We started our day by climbing up out of the town of Gonzar to the top of a ridge. For miles in every direction we could see the deep green Galician countryside, the valleys covered in layers of early morning mist. At every turn the vista would change, opening up into views that were more beautiful than the one before.
Late yesterday afternoon we passed the 100 kilometer marker (the distance remaining to Santiago) and, as our guides had warned us, the trail is becoming more and more congested with pilgrims. Many are singing as they burn through their morning caffeine. Others are quiet, contemplative, as they listen to the crunch of gravel under each footstep. Some talked quietly as they walked side-by-side, and still others (including Jon and I) stood on the side of the Camino in awe as we tried to take in the scene before us: ancient stone buildings with thatched roofs, elaborate hórreos (raised boxes made of stone and wood used to store corn), rolling hills dotted with farms and tiny hamlets, a pen full of fattened pigs, a cat hunting in the grass, and a woman calling, “Buen Camino!” as she made cheese in her kitchen window. Later in the morning we walked by a paddock of baby cows, a rooster crowing and chasing after six freaked-out hens scattered across the Camino (seriously), and a million other birds singing in the trees. It’s really that enchanting. Each day here feels like a fairy-tale.
After six miles of steep hills and rock studded paths to Palas De Rei, I was ready to eat just about anything, including the half-melted and squished granola bar I found at the bottom of my pack. My water was warm, my feet were sweltering in my boots, and I became an unflattering mix of hungry and angry of which Jon affectionately calls: Hangry.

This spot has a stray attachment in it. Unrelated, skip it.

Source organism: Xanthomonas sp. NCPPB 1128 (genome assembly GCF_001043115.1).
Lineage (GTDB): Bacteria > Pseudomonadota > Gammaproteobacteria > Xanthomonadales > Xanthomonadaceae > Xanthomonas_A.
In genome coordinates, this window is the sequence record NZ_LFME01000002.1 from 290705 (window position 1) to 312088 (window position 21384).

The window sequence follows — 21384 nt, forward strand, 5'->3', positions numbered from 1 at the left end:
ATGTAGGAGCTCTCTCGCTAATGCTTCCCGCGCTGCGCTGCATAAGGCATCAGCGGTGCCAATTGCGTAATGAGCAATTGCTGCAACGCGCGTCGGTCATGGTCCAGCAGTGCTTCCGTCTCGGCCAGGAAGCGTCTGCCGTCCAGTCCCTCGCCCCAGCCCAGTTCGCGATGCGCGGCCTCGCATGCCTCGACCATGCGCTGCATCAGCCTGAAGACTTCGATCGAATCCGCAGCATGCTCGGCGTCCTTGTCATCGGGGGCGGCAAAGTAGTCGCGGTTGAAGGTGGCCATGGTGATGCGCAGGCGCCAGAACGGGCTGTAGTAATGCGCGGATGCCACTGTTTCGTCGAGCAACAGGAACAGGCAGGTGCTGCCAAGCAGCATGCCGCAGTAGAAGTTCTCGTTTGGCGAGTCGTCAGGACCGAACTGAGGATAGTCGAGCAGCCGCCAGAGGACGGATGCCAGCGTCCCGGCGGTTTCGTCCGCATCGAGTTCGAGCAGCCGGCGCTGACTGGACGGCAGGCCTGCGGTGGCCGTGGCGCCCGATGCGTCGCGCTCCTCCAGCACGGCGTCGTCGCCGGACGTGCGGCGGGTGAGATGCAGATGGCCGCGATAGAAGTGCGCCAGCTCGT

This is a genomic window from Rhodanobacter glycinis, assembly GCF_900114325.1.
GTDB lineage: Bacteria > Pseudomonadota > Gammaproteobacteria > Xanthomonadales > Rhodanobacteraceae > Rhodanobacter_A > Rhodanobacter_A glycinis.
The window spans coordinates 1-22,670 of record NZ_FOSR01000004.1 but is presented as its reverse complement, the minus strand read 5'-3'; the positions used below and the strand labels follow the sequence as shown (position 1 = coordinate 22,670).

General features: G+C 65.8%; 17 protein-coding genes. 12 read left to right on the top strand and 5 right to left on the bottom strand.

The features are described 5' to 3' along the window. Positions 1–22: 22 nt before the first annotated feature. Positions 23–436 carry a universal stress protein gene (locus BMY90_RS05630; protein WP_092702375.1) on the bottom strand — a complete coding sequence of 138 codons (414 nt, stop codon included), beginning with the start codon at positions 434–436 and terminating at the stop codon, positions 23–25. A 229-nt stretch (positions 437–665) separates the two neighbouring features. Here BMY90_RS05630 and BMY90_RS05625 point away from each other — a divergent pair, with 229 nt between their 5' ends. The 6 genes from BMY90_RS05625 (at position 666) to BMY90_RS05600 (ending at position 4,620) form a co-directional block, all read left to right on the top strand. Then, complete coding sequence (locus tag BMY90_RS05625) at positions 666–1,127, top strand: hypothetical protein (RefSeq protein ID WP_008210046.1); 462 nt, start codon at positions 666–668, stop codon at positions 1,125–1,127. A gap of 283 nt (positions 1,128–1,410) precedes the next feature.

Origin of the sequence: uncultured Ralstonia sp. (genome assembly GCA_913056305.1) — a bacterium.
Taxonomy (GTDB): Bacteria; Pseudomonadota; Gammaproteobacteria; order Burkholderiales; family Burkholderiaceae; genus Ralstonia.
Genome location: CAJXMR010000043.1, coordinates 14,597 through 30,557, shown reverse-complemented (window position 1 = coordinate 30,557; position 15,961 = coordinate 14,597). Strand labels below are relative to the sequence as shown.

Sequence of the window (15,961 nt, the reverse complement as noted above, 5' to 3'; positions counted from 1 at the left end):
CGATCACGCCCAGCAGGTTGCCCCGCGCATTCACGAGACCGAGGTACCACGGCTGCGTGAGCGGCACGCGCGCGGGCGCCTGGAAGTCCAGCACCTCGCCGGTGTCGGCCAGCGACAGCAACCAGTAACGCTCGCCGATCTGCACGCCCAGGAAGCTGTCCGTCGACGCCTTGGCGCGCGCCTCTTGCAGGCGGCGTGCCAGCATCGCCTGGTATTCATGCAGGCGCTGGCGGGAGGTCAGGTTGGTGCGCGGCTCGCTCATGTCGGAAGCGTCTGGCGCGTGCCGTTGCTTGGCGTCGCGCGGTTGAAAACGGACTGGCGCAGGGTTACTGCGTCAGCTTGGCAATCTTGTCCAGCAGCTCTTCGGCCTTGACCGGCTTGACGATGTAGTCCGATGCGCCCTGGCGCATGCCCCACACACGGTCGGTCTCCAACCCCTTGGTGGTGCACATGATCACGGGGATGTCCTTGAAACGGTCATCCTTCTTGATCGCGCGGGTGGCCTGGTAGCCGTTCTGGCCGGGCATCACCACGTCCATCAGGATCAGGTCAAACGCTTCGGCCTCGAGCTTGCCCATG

“Only another 1 kilometer until lunch,” Jon read from the map our guides gave us the night before. I grumbled in response and concentrated on putting one dusty boot in front of the other.
It wasn’t long before I heard, “Buen Camino!” coming from under a wooden canopy and saw the waving arms of our fearless guides, Carol and Pedro, who had gone ahead to set up a picnic. From the local market they had put together a lunch of chilled wine, local greens and late summer vegetables, prepared a white bean dish with olive oil and balsamic vinegar, rolled thin-sliced cured beef from a local butcher with fresh goat cheese and prepared a dessert plate of salted Marcona almonds, macaroons and fresh picked raspberries. We had a picnic fit for royalty.
Funny how a little rest, delicious food, and a whole lot of good wine made that last five miles so easy!
Kristin Jarvis Adams is a public speaker and advocate for children with special needs, helping to bridge the gap between the outside world and the inner world of autism. Her speaking engagements have included: Seattle Festival of Trees Gala, a benefit for Seattle Children’s Hospital and The Seattle Children’s Autism Clinic. Learn More>>